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Giant "Common" Nuclear Waste Storage Pond to All Six Fukushima Daiichi Reactors Has Been Without Cooling

There is yet another surprise at the Fukushima Daiichi nuclear power plant complex.

The long awaited arrival of electrical power to Tokyo Electric Power Company's devastated Fukushima Daiichi nuclear power station has yet another vital task to perform: restore cooling to an independent large scale common nuclear waste storage pond for all six nuclear units that has received no attention since loss of electricity following the earthquake and tsunami of March 11, 2011.

According to Yomiuri Shimbun news service (March 18, 2011), the giant common "spent" fuel storage pond has also been without cooling since the tsunami.  The pool is not in a rated containment structure which is a concern if hydrogen gas generation leads to another explosion.  The shared nuclear waste fuel assembly pool building  is about 50 meters (150 feet) west of the now extremely radioactive Daiichi Unit 4. The common fuel pool facility has a total capacity of 6,800 highly irradiated fuel assemblies. According to TEPCO documentation from November 2010, the storage pool was at 90% capacity in March 2010 with 6,291 nuclear waste assemblies.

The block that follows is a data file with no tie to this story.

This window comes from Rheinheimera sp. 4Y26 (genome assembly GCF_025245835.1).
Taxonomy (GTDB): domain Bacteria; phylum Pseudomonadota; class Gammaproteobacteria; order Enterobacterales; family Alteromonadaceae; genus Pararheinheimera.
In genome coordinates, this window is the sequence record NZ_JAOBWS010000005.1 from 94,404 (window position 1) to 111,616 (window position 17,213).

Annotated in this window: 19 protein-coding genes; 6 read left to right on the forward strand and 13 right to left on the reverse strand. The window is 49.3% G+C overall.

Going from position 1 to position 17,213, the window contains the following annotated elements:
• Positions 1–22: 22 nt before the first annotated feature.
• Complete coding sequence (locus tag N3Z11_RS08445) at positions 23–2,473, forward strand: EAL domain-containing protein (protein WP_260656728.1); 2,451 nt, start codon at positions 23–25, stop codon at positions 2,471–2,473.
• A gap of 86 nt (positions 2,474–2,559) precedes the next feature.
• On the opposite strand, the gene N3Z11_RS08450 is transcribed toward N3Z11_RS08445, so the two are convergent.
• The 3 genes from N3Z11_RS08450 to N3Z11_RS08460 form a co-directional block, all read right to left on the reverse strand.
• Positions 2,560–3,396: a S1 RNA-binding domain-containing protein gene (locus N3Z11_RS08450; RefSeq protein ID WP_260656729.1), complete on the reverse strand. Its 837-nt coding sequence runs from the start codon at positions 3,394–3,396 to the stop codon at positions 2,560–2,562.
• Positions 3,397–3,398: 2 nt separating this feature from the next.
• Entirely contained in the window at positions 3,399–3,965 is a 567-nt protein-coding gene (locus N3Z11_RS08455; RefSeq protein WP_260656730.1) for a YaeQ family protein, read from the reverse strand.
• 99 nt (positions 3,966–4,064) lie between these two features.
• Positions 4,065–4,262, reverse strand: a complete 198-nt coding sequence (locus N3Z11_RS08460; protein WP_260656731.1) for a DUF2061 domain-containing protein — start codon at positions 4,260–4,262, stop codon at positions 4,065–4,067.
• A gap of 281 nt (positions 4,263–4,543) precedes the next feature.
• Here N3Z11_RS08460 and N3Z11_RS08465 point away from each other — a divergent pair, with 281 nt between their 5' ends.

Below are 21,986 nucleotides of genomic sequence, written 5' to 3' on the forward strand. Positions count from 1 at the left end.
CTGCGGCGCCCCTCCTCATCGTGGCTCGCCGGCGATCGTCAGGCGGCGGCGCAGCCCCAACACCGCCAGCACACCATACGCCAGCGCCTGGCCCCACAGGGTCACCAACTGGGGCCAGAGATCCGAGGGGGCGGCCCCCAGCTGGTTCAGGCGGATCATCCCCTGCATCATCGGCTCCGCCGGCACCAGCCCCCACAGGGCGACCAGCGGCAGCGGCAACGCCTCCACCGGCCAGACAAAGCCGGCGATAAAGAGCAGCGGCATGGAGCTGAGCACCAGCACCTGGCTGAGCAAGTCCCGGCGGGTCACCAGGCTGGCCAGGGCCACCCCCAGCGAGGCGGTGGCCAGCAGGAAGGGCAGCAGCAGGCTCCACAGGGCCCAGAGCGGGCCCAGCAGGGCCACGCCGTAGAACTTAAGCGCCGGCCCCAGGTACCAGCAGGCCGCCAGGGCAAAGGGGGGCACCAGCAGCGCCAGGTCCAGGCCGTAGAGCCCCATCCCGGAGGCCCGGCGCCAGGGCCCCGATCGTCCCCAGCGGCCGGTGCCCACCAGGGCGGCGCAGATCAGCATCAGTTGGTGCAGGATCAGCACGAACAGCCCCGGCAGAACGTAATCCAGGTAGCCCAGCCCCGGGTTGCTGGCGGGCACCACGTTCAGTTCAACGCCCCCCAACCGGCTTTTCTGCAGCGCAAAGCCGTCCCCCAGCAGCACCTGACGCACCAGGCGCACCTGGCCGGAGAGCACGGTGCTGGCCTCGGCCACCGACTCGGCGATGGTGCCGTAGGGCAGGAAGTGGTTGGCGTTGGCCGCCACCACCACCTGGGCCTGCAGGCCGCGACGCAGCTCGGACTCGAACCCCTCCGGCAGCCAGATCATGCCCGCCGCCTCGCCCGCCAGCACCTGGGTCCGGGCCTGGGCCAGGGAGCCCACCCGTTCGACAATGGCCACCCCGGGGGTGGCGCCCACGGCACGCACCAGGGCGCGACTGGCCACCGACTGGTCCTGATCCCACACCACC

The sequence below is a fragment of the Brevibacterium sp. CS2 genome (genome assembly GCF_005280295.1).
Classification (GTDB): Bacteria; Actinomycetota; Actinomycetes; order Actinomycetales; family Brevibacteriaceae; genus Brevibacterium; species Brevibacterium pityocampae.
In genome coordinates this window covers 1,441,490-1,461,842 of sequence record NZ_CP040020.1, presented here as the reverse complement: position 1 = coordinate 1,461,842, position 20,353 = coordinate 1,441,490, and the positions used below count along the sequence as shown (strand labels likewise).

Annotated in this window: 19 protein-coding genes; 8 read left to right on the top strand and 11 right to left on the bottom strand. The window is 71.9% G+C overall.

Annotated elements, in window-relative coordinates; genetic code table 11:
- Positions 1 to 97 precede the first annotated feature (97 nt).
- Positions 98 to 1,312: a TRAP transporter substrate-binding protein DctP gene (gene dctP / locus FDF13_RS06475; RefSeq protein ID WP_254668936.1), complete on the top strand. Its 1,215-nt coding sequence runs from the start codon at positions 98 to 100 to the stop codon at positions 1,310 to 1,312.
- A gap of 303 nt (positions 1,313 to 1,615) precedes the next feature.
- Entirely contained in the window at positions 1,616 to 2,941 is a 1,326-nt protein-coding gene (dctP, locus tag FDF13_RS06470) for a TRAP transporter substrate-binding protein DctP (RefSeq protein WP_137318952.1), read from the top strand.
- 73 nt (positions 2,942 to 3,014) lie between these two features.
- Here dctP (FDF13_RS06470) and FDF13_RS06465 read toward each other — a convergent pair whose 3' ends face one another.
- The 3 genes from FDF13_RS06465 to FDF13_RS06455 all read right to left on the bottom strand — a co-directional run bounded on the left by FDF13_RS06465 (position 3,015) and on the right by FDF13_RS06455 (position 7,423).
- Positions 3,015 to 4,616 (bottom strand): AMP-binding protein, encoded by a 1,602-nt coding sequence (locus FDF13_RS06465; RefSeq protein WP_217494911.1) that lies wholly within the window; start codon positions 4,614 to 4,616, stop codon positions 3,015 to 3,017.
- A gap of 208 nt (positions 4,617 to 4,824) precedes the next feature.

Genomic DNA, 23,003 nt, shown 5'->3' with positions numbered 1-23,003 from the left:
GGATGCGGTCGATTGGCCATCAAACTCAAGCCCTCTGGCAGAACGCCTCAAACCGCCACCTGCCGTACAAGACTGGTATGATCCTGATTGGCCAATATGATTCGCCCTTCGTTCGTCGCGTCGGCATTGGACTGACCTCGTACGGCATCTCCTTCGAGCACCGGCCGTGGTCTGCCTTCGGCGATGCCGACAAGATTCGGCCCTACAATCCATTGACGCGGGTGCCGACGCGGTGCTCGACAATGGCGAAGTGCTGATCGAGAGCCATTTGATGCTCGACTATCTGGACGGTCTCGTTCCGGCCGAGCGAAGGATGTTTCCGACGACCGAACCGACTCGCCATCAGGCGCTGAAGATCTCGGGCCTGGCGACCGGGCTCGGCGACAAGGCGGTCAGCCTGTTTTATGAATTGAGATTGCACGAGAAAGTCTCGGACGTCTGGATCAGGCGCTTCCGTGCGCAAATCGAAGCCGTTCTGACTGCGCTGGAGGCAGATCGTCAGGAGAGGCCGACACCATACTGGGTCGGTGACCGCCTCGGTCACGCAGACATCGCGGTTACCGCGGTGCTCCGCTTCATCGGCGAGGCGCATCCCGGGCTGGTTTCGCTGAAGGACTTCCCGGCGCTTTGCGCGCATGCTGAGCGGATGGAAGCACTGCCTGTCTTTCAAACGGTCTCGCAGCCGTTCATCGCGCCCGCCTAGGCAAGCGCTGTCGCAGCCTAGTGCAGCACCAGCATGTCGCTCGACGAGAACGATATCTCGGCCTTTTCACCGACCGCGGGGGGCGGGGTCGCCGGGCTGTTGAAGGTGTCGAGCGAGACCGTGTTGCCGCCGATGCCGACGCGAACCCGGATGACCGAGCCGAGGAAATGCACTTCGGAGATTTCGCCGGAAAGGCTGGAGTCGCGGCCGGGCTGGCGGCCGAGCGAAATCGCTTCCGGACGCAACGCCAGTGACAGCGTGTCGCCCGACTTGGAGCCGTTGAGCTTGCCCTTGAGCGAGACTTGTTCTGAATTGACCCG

The large scale pool measures approximately 38 feet wide, 92 feet long and 35 feet deep. The older and highly radioactive nuclear waste assemblies allowed to cool down for many years in the six reactors' roof top storage ponds began its transfer to storage in the pool in 1997. From this pool, some of the fuel has been loaded into more secure dry cask storage units awaiting shipment to the Rokkasho nuclear waste reprocessing facility.

According to Yomiuri Shimbun, TEPCO authoriities have not been able to approach the largest nuclear waste storage facility at the complex  because of high radiation levels emitting from Units 3 and 4. As a result, it was reported that TEPCO has not been able to check the giant cooling pond's temperature and water level. However, TEPCO officials reassure that this nuclear waste inventory also stored outside of a containment facility consists of the "coolest" assemblies in wet storage onsite.

However, even after two decades, a single used fuel assembly from a typical Boiling Water Reactor will emit over 3,000 BTU/hr.